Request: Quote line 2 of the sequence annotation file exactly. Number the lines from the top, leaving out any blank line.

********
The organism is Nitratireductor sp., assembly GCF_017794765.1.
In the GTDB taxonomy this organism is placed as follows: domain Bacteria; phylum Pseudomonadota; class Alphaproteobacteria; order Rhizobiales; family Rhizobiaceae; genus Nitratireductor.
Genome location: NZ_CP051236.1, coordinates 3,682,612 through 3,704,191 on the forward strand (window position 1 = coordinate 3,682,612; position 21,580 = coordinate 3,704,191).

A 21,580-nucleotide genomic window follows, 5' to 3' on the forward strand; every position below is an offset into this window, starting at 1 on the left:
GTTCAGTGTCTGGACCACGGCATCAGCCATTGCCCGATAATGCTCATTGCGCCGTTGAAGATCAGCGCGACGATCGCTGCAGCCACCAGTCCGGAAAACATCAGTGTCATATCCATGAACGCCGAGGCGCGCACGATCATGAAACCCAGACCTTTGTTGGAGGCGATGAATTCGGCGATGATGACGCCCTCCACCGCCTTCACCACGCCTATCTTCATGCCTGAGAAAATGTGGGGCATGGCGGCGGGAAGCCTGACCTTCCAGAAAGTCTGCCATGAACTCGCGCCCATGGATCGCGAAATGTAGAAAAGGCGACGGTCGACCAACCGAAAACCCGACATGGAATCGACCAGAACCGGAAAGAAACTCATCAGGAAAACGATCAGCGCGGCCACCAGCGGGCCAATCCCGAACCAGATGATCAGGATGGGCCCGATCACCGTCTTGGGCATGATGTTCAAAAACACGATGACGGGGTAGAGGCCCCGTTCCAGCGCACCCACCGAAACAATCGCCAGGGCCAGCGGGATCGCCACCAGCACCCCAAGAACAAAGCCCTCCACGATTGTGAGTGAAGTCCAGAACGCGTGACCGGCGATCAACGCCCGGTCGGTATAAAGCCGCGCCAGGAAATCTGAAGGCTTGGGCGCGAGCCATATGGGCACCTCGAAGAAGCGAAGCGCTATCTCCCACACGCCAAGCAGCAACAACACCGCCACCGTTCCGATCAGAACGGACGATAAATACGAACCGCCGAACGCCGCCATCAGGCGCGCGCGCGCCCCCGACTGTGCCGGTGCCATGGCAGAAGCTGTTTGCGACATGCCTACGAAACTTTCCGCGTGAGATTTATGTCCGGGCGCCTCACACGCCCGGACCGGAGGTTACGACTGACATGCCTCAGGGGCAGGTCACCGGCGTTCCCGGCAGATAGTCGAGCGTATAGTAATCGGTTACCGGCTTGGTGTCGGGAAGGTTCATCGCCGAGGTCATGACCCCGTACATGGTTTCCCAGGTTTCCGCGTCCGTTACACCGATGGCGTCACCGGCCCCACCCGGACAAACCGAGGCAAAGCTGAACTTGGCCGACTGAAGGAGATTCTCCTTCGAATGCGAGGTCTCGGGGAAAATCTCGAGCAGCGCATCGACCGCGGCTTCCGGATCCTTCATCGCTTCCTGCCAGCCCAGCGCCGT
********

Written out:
In the GTDB taxonomy this organism is placed as follows: domain Bacteria; phylum Pseudomonadota; class Alphaproteobacteria; order Rhizobiales; family Rhizobiaceae; genus Nitratireductor.